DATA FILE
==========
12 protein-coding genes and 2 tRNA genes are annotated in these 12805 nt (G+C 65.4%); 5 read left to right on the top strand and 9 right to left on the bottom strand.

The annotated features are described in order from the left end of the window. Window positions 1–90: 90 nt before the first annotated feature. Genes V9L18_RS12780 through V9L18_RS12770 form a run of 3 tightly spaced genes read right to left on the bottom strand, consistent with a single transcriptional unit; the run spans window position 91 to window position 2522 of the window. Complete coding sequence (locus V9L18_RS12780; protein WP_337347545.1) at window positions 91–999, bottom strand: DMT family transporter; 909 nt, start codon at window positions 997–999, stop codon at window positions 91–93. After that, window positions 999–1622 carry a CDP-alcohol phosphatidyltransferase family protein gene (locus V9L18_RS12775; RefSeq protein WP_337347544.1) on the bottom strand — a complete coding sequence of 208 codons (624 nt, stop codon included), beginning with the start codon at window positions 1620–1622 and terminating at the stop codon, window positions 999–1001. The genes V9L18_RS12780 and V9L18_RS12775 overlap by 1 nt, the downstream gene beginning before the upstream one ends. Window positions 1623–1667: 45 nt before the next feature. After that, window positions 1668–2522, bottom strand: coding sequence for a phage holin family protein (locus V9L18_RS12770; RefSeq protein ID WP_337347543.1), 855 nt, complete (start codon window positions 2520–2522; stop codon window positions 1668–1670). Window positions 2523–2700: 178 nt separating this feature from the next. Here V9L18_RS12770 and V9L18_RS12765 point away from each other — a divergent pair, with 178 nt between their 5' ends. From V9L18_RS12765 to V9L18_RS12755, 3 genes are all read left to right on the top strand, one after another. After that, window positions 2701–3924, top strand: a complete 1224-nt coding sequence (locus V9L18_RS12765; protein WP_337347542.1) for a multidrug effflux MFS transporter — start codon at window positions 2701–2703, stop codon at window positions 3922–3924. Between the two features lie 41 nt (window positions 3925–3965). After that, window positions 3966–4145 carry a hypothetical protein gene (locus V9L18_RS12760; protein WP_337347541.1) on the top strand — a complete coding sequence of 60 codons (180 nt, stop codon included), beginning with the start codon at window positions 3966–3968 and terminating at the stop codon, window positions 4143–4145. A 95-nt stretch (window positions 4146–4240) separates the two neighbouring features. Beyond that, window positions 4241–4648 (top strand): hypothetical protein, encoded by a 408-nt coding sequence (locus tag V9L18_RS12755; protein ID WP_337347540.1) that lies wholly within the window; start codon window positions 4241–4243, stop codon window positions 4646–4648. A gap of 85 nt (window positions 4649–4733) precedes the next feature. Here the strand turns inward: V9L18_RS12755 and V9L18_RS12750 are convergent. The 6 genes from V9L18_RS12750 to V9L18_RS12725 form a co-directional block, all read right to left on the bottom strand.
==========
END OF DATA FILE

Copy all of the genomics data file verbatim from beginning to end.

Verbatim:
12 protein-coding genes and 2 tRNA genes are annotated in these 12805 nt (G+C 65.4%); 5 read left to right on the top strand and 9 right to left on the bottom strand.

The annotated features are described in order from the left end of the window. Window positions 1–90: 90 nt before the first annotated feature. Genes V9L18_RS12780 through V9L18_RS12770 form a run of 3 tightly spaced genes read right to left on the bottom strand, consistent with a single transcriptional unit; the run spans window position 91 to window position 2522 of the window. Complete coding sequence (locus V9L18_RS12780; protein WP_337347545.1) at window positions 91–999, bottom strand: DMT family transporter; 909 nt, start codon at window positions 997–999, stop codon at window positions 91–93. After that, window positions 999–1622 carry a CDP-alcohol phosphatidyltransferase family protein gene (locus V9L18_RS12775; RefSeq protein WP_337347544.1) on the bottom strand — a complete coding sequence of 208 codons (624 nt, stop codon included), beginning with the start codon at window positions 1620–1622 and terminating at the stop codon, window positions 999–1001. The genes V9L18_RS12780 and V9L18_RS12775 overlap by 1 nt, the downstream gene beginning before the upstream one ends. Window positions 1623–1667: 45 nt before the next feature. After that, window positions 1668–2522, bottom strand: coding sequence for a phage holin family protein (locus V9L18_RS12770; RefSeq protein ID WP_337347543.1), 855 nt, complete (start codon window positions 2520–2522; stop codon window positions 1668–1670). Window positions 2523–2700: 178 nt separating this feature from the next. Here V9L18_RS12770 and V9L18_RS12765 point away from each other — a divergent pair, with 178 nt between their 5' ends. From V9L18_RS12765 to V9L18_RS12755, 3 genes are all read left to right on the top strand, one after another. After that, window positions 2701–3924, top strand: a complete 1224-nt coding sequence (locus V9L18_RS12765; protein WP_337347542.1) for a multidrug effflux MFS transporter — start codon at window positions 2701–2703, stop codon at window positions 3922–3924. Between the two features lie 41 nt (window positions 3925–3965). After that, window positions 3966–4145 carry a hypothetical protein gene (locus V9L18_RS12760; protein WP_337347541.1) on the top strand — a complete coding sequence of 60 codons (180 nt, stop codon included), beginning with the start codon at window positions 3966–3968 and terminating at the stop codon, window positions 4143–4145. A 95-nt stretch (window positions 4146–4240) separates the two neighbouring features. Beyond that, window positions 4241–4648 (top strand): hypothetical protein, encoded by a 408-nt coding sequence (locus tag V9L18_RS12755; protein ID WP_337347540.1) that lies wholly within the window; start codon window positions 4241–4243, stop codon window positions 4646–4648. A gap of 85 nt (window positions 4649–4733) precedes the next feature. Here the strand turns inward: V9L18_RS12755 and V9L18_RS12750 are convergent. The 6 genes from V9L18_RS12750 to V9L18_RS12725 form a co-directional block, all read right to left on the bottom strand.